“Fruit Yellow”, a small variety popular with kids!

“Fruit Gold”, sweet and rich in vitamins!

“Nitakikoma”, a Japanese variety which does not break away even after long cooking.

“Green Zebra”, Japanese name for green heirloom tomato


Heirloom Tomatoes grown in Shizuoka City!

“Green”, stays green when ripe
Great in tenpura!

“Cindy Sweet”, well-balanced and sweet

“Aiko”, Japanese variety. Exists both in yellow and red. Eaten cooked or raw.

“Tomato Berry”, small, sweet and well-balanced.

“Campari”, grown in Hokkaido, Japan, originally from Holland. Fruity!

“Amakko”, similar to “Campari”. Very sweet!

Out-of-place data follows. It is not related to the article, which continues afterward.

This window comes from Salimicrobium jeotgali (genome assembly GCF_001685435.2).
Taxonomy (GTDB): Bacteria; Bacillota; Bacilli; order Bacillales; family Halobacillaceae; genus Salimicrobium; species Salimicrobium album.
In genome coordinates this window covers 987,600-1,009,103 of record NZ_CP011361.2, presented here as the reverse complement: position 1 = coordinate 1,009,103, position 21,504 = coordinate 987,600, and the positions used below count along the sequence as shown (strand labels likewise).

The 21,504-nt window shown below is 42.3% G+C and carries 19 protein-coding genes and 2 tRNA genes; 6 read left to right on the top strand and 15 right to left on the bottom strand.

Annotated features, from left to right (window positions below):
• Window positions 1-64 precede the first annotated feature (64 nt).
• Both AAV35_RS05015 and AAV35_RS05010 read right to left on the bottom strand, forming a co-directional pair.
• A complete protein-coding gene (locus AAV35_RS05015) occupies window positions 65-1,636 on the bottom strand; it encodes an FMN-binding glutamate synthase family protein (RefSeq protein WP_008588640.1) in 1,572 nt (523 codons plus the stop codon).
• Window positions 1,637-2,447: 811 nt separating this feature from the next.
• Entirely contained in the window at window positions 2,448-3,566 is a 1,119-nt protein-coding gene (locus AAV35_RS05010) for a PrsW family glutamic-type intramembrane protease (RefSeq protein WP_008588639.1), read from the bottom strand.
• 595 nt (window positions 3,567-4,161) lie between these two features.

“Piccola Rouge”, Japanese version of an Italian Mini-tomato variety.

“First”. Appears in Winter. Grown in Iwata City, too! Beautiful pointed shape. Juicy!
Also called “Renaissance” in Shizuoka Prefecture.

“Piccola Canaria”, an orange variety of the Piccola.

“Black”, as it is called!

“Kisu”. Beautiful colour and very sweet!

“Zeitaku Tomato”, meaning “Extravagant Tomato” in Japanese! Fruity, juicy and sweet!

“Guppi”, a tasty tomato apt for cooking.

“Carrot Tomato”. High in carotens, taste similar to carrot. Appreciated raw.

“Orange Banana” from Russia! Very sweet!

“Evergreen”. Versatile, can be eaten raw, cooked or pickled.

“Strawberry Tomato”. A cousin of tomatoes. God balance between sweetness and acidity.
Also used as decoration.

“Tokutani Tomato”. Fruit tomato, especially grown in Shikoku Island. Brand Tomato. Very expensive!

Many more varieties are regularly imported!